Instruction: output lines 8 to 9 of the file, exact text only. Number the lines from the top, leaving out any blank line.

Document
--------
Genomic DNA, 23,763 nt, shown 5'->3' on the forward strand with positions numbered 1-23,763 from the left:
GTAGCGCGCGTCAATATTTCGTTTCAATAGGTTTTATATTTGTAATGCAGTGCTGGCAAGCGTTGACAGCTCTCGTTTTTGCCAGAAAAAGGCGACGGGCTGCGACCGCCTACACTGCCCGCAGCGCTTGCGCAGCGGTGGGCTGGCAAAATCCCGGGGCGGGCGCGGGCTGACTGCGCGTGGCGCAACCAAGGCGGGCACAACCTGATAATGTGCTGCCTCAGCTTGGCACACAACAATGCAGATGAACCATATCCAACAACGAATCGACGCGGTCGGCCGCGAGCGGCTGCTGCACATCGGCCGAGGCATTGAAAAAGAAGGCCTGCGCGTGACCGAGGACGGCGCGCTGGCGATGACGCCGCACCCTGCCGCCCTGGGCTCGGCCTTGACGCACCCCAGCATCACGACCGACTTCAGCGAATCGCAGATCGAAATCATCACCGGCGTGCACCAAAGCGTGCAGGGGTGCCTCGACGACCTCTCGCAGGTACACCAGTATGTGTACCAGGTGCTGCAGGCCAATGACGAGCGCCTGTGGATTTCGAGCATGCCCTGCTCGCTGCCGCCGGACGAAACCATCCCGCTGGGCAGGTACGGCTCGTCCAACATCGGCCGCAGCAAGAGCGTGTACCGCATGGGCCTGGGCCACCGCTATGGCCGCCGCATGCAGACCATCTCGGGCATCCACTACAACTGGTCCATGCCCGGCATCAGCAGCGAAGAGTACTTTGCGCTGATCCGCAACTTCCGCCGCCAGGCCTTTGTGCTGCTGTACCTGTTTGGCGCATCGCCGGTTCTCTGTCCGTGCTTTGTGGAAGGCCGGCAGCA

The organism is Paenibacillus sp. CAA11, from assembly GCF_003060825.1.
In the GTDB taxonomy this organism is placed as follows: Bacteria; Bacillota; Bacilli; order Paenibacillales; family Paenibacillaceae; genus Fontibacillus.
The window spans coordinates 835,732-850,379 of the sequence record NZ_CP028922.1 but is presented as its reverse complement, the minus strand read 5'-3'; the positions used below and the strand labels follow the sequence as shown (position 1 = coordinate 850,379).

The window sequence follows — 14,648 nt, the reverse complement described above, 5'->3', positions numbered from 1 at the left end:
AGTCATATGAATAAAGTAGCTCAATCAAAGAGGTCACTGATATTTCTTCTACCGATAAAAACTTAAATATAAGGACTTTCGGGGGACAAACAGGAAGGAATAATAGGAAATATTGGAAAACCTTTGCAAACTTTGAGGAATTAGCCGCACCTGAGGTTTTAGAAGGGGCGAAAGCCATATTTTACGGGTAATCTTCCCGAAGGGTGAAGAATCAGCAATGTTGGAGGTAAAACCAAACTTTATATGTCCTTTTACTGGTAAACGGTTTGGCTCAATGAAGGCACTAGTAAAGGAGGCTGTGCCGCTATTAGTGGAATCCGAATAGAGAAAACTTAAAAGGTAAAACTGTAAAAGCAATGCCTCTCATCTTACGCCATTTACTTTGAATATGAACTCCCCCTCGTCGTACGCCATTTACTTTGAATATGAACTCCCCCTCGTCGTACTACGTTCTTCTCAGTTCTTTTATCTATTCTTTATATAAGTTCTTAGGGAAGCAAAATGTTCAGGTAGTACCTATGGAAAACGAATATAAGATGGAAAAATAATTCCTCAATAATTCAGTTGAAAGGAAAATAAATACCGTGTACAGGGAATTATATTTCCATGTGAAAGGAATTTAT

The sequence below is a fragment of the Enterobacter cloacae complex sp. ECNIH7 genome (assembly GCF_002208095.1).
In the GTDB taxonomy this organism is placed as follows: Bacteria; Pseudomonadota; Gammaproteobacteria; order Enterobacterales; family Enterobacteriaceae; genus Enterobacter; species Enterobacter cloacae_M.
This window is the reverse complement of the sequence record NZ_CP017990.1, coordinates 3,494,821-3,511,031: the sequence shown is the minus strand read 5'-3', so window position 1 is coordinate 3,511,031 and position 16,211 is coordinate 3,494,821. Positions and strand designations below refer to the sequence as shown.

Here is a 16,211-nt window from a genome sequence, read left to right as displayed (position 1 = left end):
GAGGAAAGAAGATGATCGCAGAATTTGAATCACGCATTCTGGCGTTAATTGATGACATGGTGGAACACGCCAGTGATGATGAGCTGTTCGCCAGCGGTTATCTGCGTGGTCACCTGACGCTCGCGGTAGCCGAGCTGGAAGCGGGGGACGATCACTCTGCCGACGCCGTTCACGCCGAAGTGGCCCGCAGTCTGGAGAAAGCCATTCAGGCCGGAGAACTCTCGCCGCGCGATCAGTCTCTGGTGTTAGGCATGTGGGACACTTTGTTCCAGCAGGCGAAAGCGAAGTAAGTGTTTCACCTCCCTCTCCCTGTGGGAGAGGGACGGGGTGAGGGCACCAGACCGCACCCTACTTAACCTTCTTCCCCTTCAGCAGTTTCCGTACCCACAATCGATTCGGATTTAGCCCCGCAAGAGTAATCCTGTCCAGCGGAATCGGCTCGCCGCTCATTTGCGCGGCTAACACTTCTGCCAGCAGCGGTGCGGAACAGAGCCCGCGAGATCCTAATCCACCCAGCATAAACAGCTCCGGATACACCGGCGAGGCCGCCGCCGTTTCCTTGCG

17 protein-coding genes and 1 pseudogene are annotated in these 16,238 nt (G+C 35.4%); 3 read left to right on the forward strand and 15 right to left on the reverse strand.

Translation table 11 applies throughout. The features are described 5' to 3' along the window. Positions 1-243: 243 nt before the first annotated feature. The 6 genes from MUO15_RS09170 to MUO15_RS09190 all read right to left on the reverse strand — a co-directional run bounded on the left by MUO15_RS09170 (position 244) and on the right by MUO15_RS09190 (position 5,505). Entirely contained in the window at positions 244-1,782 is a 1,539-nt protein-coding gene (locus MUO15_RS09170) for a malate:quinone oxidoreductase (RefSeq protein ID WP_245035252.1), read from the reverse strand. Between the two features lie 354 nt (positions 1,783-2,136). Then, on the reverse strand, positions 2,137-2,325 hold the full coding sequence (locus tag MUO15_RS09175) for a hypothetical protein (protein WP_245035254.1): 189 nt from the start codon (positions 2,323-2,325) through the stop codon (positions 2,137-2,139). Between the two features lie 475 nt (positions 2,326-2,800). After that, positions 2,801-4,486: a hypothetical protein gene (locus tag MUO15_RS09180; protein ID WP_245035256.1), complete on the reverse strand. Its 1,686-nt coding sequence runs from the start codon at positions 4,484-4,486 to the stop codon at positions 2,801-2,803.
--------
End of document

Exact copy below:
The sequence below is a fragment of the Enterobacter cloacae complex sp. ECNIH7 genome (assembly GCF_002208095.1).
In the GTDB taxonomy this organism is placed as follows: Bacteria; Pseudomonadota; Gammaproteobacteria; order Enterobacterales; family Enterobacteriaceae; genus Enterobacter; species Enterobacter cloacae_M.